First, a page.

“A lot of cars on the streets of Addis Ababa carry the scars of some sort of accident. Part of the problem arises from the quality of roads. In Addis, roads are nowadays synonymous with potholes. In many instances drivers memorize the location of large potholes and open ditches in their daily commutes so as to drive around them at night.” writes Tibebeselassie Tigabu.
Finally, a history of regional conflicts has left many veterans wounded and requiring rehabilitation.
Digital accessibility work in Ethiopia – are Western Standards a good fit?
Back in 2014 I interviewed Sarah Lewthwaite – a Postdoctoral Researcher in Disability Studies at Kings College London – for my book ‘Including your missing 20% by embedding web and mobile accessibility’. At the time, Sarah’s critique of the impact of WCAG 2.0 was that the legal enforcement of compliance with it was dictating a single way of doing accessibility that might not necessarily be appropriate for every context across the globe. The example of her concern she gave was:
“Because of the nature of standards-making, there’s always going to be a lag in how they’re made. For example, the rise of mobile – particularly in the developing world now often referred to as ‘phone-first economies’ – has blindsided certain major technical companies. They were expecting the PC to remain the be-all-and-end-all of how people access the Internet. So standards have focused on web pages, accessed via browsers, on desktops. Meanwhile, a mobile revolution takes place and mobiles now are very popular across the globe. But for Africa, and the Far East, it has been far more important than I would say it has been to the UK or some Western nations. Standards haven’t been able to account for that; they have to be reactive to a certain extent.”
According to an ITU report: ‘among the world’s poorest 20% of households, nearly 7 out of 10 have a mobile phone. In fact, more households in developing countries own a mobile phones than have access to electricity or clean water.’ Our experience in Ethiopia bears this out well. Communications, especially for those in rural areas, is essential, and comms in Ethiopia means mobile.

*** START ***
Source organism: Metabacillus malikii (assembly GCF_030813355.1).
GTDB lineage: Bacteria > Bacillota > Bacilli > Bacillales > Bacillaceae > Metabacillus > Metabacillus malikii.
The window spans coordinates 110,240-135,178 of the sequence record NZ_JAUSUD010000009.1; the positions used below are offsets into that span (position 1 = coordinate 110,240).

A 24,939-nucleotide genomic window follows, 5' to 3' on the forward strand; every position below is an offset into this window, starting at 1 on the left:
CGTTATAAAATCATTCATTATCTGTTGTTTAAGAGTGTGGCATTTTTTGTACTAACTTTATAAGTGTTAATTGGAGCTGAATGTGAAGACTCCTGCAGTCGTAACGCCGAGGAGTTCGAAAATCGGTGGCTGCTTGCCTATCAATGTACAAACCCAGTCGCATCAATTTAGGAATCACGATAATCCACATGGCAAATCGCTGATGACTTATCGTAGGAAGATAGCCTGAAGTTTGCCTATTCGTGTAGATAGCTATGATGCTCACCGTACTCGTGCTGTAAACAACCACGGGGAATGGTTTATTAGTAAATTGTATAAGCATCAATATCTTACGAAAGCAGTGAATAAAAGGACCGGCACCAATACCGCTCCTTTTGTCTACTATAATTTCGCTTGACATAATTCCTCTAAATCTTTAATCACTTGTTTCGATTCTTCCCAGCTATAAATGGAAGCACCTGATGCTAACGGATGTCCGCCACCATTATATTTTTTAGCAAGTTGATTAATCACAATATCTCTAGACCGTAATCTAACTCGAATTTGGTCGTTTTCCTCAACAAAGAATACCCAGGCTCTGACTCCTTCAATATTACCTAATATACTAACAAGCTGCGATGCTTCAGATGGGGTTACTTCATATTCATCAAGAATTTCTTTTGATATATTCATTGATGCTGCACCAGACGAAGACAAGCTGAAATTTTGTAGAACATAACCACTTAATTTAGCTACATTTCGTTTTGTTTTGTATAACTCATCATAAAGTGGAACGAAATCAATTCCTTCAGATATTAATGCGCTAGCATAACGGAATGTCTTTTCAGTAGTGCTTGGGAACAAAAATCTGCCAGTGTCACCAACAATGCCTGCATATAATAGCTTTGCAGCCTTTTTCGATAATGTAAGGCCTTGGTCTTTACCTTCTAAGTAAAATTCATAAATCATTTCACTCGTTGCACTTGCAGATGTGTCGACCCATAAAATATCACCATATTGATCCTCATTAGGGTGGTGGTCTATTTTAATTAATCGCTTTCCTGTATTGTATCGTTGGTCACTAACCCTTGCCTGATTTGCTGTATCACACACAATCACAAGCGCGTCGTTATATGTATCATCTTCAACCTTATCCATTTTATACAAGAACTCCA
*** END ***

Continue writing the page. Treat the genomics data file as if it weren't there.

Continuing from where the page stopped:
Moreover, smartphones bring so many more opportunities than just voice calls. While only 1 in 5 people in Ethiopia have a bank account, so cash payments are key, 2 million Ethiopians use the M-Birr mobile banking service which ‘leads Europe’. Check out Matt Rees’ great article on how this technology is changing people’s lives across Ethiopia, and how 40% of Kenya’s national GDP moves through the similar M-PESA mobile payments system.
Mobile phones also provide the opportunity to bring education to places where education could never go. At Hassell Inclusion, we’ve always been passionate about eLearning, having created many awards-nominated innovations in elearning for disabled children over the years – for example, the Boris Games to help children learn sign language for employment (see video below):
So we’re really excited about projects like Aliim that is helping to educate Syria’s child refugees and providing hope for children fleeing from conflict
With all this emphasis on mobile, it is a relief that the recent WCAG 2.1 has finally introduced to the mainstream many of the mobile standards that our Digital Accessibility Framework, and the British Standard BS 8878 that I created in 2010, have been advocating for years.